The rubric contains not only the steps to follow [listed as criteria] but also contains descriptors [as a graded judgment of attainment].  In this example, level of attainment or goal progress is assessed through the number of trials [red].  This method of documenting goal progress can be monitored and judged by any other therapist working with the patient when the primary therapist is not present.  The criteria is measurable and can be measured.  This meets the IDEA criteria.  By outlining the rules for judgement, consistency between raters [therapists] is possible.  Does each therapist [measuring progress] find the same areas of deficit?  More than likely, yes.  The potential for inconsistency can come from the therapeutic activities conducted prior to the task.  For example, did the primary therapist apply heat, but the covering therapist did not?  Did the primary therapist perform stretching exercises differently than the covering therapist?  While there are many variables between therapists, a consensus in deficit areas should be judged to be similar.  Please keep in mind that the rubric contained in this post is an assessment rubric [a standard based on the handout provided to the patient].  Once the patient’s deficits or limitations have been identified, the rubric will need to be modified to meet the individual needs of the patient.  Initially, developing a rubric can be time consuming.  However, once you have developed your rubric and saved it to use again, it can easily be modified for each individual patient.

If you would like a copy of this assessment rubric, please follow my blog and send your e-mail address to eleanorot@gmail.com

One Hand Sock Data Sheet

Posted in Eleanor Cawley, M.S., OTR/L, New Beginings, Occupational Therapy

Should Middle and High School Students Participate in the Evaluation and Annual Review Process?

Should Students Have a Voice?

Absolutely!  Most students at the middle and high school level are looking for a sense of independence.  Students of this age are often at a point where they want to know why they should continue therapy, and if they continue, why they can’t decide what they need to work on.  In a school setting, the goals need to relate to a student’s educational and/or vocational needs.  There is so much more information that a therapist needs to know to determine a student’s perception of his or her abilities and further determines whether or not a student really needs to continue.  Standardized test scores, although important, are only a snap shot of the student’s abilities at the time the student participated in the assessment.  It is not a clear and thorough picture of the student’s ability to function in a classroom.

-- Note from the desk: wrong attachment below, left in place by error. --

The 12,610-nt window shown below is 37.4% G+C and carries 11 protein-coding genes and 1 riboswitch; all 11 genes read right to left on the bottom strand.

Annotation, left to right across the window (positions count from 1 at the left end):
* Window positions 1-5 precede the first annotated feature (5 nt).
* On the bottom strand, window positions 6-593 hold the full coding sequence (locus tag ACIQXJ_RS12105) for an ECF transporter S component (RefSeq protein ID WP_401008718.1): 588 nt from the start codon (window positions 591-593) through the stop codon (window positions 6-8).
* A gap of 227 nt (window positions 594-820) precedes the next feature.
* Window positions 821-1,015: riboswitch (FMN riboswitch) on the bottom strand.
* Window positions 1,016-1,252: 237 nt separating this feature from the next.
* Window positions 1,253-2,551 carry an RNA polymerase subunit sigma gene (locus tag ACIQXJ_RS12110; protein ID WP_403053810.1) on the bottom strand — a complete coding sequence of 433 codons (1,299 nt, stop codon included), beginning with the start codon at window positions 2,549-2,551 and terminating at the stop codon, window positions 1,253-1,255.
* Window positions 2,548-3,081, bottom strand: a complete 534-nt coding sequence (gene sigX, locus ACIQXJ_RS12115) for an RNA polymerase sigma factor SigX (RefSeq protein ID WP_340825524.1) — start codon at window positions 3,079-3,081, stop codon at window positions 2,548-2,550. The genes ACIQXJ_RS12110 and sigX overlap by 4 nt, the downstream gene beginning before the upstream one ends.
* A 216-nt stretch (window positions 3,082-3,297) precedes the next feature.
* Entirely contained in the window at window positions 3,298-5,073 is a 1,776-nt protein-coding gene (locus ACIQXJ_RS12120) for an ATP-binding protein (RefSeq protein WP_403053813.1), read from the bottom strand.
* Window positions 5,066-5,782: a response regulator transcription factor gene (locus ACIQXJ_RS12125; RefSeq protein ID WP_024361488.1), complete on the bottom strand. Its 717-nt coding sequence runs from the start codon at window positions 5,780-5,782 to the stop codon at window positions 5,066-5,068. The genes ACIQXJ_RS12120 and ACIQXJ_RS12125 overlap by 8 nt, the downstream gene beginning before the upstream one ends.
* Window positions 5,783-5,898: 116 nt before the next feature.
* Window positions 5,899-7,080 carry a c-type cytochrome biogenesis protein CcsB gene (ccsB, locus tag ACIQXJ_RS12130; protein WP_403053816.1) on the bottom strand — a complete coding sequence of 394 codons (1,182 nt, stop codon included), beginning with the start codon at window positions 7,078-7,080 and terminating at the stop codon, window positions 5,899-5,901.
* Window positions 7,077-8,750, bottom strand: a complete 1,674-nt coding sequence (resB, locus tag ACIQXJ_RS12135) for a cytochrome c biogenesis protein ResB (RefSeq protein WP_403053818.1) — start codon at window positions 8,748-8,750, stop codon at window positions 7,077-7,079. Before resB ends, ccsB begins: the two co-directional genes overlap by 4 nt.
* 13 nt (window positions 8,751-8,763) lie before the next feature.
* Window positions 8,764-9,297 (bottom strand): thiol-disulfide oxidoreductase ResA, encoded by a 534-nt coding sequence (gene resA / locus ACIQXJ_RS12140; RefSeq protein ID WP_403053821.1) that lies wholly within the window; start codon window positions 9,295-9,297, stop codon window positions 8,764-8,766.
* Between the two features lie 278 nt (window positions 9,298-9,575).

I have often found that a student will provide more information if the questions are presented in a written format, particularly with sensitive areas, like activities of daily living, presented in checklist format.  Students will review the document, quickly at first, check an answer [which the therapist or teacher can expand on later] and then move on.  The written format provides a canvas, if you will, to create a dialogue with the student.  For example, let’s say that the student checks off that he or she can make a sandwich, ask the student how he or she makes that sandwich and you will get a better idea if he or she really is capable of making that sandwich.

I have developed a written interview, which I began using with some of my students over the last few years.  I was able to better assess a student’s abilities and perceptions of being able to care for him or herself and support classroom skills.  It prevents that ‘oh no’ moment when something is revealed in a CSE meeting that you should know but don’t surfaces.  When interviewing a student verbally, many of those items are glossed over and the interview proceeds.  A written document is a bit impersonal and the student may just answer more truthfully and feel more comfortable in doing so.

Let’s go back to that sandwich; a student checks off that he is able to make a sandwich.  Later, when reviewing the interview with the student, you ask, “How do you make that sandwich?”  The student lists all the items that he needs for the sandwich but is unable to describe how to actually make that sandwich.  This may indicate that a student has a form of dyspraxia or apraxia that has been addressed in other areas through years of therapy, but not yet in the area of self-care.  In very basic terms dyspraxia (problems with) or apraxia (unable to) refer to sequencing the steps to perform a skill.

This is enlightening and indicates other areas need to be explored.  When evaluating a student, all methods of gathering information should be used.  Standardized and non-standardized testing is important but so is the interview of the student and the teacher and authentic assessments, such as a rubric, to provide a balanced assessment of the student’s abilities.

A school-based assessment includes a reason for the referral [the problems that the student is having in the classroom], and his or her motivation for educational activities.  In my opinion, motivation can be broken down in to at least two components:  skill and desire.  If a student has limited or no skill in a particular area, there will be no desire to engage in the activity.

Motivation becomes a particularly important factor in the middle and high school years.  In order to encourage participation in therapy, students need to participate in and feel part of the evaluation process.  For one reason or another, a student may become disillusioned with therapy.  Comments may be made by peers, making the student uncomfortable with being pulled out of class.  Pushing into the class may not be an option either and may further target the student for comments and potential bullying.  At this point, if the student is so resistant to the therapeutic environment, consults may be the only option other than discharge.

Bibliography

Cawley, M.S., OTR/L, E. (2013). Using Rubrics to Monitor Outcomes in Occupational Therapy. Huntington Station: Eleanor Cawley, M.S., OTR/L.